Proof: suppose you're interested in $H_k$. Then restrict yourself to $n$'s such that $F(n) \geq k$ (this doesn't change the direct limit), and then $H_k(f)$ is the direct limit of the $H_k(f_n)$'s which are isomorphisms. Hence $H_k(f)$ is an isomorphism.

For cohomology you have to be a bit more careful so here there are two options:

1- The proof that was given by the book at stage $N$ works for homology as well. In this case, well the above argument gives you exactly what you need and you need not worry (of course an isomorphism on homology is an isomorphism on cohomology)

2- The proof that was given works only for cohomology. In this case you have to worry a bit, because the cohomology of the direct limit is not exactly the inverse limit of cohomologies, there's a so-called $\varprojlim^1$-term.

In this case, the easiest solution would be to prove that the inclusion $G_n(\mathbb C^N)\to G_n(\mathbb C^\infty)$ is $k(N)$-connected (for some $k(N)$ that tends to infinity with $N$). This is not true for any sequence $X_1\subset ... \subset X_n\subset ...$ so you would probably have to give a specific argument.

If this is true, then by the Hurewciz theorem and the universal coefficient theorem, the inclusion $G_n(\mathbb C^N)\to G_n(\mathbb C^\infty)$ induces an isomorphism on $H^i$ for $i\leq k(N)$; and you should do something similar with $E_0(\mathbb C^N)\to E_0$. Then that would mean that given $i$, the following diagram commutes :

$\require{AMScd}\begin{CD} H^i(G_n(\mathbb C^\infty)) @>>> H^i(E_0) \\ @VVV @VVV \\ H^i(G_n(\mathbb C^N))@>>> H^i(E_0(\mathbb C^N))\end{CD}$

and for $N$ big enough ($i$ being fixed), both vertical maps are isomorphisms, and the lower horizontal one too; so the upper horizontal one is too.

As for continuity of $f$, by a direct limit argument you can restrict to $\mathbb C^N$. I'll give a very rough sketch of how to get continuity of this map, and let you fill in the details.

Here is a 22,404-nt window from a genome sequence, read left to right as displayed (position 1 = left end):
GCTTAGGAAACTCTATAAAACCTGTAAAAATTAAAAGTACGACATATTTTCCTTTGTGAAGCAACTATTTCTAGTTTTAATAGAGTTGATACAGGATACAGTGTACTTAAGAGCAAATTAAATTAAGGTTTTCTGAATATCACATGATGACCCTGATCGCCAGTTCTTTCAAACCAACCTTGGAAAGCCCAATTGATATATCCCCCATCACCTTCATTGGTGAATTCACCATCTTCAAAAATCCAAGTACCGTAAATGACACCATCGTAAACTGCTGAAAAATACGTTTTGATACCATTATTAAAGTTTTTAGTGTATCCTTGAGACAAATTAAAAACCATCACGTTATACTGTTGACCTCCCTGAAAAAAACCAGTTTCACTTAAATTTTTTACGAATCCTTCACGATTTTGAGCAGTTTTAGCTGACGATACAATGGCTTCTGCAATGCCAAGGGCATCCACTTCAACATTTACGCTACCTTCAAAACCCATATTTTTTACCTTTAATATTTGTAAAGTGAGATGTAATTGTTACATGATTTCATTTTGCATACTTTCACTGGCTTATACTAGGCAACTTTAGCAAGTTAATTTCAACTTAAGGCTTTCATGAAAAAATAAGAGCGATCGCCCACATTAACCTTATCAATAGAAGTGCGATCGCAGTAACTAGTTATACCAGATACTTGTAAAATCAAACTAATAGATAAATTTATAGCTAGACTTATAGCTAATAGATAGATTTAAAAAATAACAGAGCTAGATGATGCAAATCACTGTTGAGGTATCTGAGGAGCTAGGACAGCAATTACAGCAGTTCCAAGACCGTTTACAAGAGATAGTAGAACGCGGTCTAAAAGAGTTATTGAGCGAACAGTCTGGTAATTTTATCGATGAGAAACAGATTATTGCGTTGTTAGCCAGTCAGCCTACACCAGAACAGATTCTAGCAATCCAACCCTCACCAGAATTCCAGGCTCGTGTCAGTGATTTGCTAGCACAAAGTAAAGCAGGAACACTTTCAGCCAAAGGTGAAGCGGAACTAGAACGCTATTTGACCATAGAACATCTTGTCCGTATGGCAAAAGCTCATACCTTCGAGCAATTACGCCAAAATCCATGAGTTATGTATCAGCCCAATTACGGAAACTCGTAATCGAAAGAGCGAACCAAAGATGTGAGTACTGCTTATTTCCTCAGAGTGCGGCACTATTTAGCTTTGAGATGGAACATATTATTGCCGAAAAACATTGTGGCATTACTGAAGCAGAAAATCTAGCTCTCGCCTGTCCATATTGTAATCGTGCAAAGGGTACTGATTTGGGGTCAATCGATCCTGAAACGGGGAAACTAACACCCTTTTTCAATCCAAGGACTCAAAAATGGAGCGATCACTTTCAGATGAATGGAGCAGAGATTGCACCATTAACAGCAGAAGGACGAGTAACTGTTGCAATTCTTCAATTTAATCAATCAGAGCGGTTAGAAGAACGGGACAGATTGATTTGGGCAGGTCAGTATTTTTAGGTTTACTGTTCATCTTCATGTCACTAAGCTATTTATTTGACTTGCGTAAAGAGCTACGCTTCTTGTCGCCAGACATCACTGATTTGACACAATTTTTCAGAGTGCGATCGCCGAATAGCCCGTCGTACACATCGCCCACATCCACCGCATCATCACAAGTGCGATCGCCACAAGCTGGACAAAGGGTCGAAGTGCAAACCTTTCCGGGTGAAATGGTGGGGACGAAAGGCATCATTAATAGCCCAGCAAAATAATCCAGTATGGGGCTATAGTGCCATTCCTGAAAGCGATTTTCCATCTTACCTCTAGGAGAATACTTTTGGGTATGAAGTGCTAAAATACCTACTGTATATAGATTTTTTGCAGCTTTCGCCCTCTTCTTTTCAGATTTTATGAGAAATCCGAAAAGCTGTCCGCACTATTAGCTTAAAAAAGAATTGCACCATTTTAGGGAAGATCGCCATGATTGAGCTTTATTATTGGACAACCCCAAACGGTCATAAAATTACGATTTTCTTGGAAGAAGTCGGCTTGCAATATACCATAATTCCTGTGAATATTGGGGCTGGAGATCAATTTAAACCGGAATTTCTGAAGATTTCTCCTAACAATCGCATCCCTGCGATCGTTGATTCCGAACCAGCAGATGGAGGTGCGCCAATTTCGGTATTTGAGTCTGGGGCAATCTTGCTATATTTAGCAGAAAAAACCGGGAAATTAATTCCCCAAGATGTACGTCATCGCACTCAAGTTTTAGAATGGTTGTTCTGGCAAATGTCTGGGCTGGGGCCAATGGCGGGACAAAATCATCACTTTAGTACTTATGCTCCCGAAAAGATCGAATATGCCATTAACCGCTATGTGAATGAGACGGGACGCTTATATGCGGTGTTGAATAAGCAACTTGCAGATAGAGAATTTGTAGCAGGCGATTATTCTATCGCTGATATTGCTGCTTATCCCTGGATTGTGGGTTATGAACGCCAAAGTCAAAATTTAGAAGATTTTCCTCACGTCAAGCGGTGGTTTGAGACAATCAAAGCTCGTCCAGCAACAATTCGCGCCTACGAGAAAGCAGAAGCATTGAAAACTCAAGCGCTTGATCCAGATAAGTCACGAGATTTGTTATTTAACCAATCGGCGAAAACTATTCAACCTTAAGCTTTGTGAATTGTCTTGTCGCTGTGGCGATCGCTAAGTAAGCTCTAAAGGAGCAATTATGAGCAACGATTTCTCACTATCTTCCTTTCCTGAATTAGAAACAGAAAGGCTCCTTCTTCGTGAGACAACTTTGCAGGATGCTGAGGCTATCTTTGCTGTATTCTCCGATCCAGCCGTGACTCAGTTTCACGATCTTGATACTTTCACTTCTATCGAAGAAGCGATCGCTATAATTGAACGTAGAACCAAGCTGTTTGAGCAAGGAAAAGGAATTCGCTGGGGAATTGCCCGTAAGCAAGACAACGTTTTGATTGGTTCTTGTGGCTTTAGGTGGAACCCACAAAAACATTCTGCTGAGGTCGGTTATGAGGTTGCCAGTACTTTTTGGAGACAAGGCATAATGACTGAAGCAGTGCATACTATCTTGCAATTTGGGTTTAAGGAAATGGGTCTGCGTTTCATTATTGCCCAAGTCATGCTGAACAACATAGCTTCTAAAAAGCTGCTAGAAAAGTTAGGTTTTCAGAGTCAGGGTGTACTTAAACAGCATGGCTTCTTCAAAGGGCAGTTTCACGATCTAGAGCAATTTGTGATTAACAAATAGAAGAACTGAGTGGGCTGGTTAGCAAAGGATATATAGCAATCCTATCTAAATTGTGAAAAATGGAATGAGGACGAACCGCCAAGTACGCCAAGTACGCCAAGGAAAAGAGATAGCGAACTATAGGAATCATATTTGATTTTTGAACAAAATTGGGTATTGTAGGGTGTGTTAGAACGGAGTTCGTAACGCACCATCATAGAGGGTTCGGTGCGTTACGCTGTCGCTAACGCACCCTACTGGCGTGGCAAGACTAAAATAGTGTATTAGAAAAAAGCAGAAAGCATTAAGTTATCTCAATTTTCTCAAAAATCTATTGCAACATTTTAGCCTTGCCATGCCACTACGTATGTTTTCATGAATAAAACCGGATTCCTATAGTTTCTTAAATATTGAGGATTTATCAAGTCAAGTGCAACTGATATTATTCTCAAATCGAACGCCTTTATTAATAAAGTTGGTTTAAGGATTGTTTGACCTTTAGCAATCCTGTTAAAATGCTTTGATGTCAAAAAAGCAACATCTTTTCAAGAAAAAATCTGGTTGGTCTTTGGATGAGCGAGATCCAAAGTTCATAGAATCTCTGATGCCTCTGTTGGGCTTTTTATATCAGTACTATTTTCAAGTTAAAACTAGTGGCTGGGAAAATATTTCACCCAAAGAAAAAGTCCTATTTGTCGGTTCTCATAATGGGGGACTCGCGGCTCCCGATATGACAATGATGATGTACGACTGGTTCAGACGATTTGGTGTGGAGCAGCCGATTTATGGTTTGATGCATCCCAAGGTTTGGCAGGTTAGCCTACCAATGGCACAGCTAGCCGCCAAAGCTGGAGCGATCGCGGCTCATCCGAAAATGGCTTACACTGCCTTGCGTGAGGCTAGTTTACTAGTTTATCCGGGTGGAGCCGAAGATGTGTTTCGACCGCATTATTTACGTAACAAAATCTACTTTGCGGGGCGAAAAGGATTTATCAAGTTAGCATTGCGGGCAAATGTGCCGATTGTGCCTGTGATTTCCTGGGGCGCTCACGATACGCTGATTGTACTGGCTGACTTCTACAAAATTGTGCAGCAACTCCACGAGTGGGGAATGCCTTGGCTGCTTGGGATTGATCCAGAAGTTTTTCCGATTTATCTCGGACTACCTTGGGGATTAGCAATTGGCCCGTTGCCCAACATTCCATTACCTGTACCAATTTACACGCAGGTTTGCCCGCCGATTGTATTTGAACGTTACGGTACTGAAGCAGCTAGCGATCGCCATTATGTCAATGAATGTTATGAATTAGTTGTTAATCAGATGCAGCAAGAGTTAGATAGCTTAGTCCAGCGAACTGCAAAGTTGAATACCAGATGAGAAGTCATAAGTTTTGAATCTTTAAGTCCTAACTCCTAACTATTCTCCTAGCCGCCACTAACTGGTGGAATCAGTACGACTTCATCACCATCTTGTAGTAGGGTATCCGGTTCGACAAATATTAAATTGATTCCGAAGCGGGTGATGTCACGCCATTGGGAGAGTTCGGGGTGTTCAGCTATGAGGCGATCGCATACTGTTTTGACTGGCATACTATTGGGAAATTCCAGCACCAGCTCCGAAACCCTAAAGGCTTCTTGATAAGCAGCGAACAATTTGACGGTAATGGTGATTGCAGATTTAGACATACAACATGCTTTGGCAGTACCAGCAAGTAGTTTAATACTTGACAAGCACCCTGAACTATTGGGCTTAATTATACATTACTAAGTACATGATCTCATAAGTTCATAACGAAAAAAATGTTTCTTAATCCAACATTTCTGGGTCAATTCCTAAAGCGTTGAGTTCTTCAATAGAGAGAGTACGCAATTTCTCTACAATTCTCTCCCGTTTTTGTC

Take some $(X,v)\in E(\mathbb C^N)$. Locally around it, $E(\mathbb C^N)$ looks like $U\times \mathbb C^n$ for some neighbourhood $U$ of $X$ in $G_n(\mathbb C^N)$.

You can see that you can choose the identification $V\cong U\times \mathbb C^n$ to respect the hermitian product in fibers, because the Gram-Schmidt renormalization process is continuous.

But then in this neighbourhood, the map looks like $U\times \mathbb C^n \to U\times G_{n-1}(\mathbb C^n)\to G_{n-1}(\mathbb C^N)$, so you just have to prove that these two maps are continuous.

For the first one, it's just $\mathbb C^n\to G_{n-1}(\mathbb C^n), v\mapsto v^\bot$. Locally around $v$, you can choose a continuous orthonormal basis, and then it's easy to see how to prove continuity of this map.

The second one is $(X,Y)\mapsto "Y$ in $X$", given a continuous basis of $X$. You can again reason locally (in $Y$) to get continuity.

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  • $\begingroup$ Thanks. I think I need to use the second option, beacuse the isomorphism $H^i(G_{n-1}(\Bbb C^N))\to H^i(E_0(\Bbb C^N))$ for $i\leq 2(N-n)$ induced by $f_N$ came from an application of Gysin sequence. $\endgroup$
    – user302934
    Aug 17, 2020 at 9:13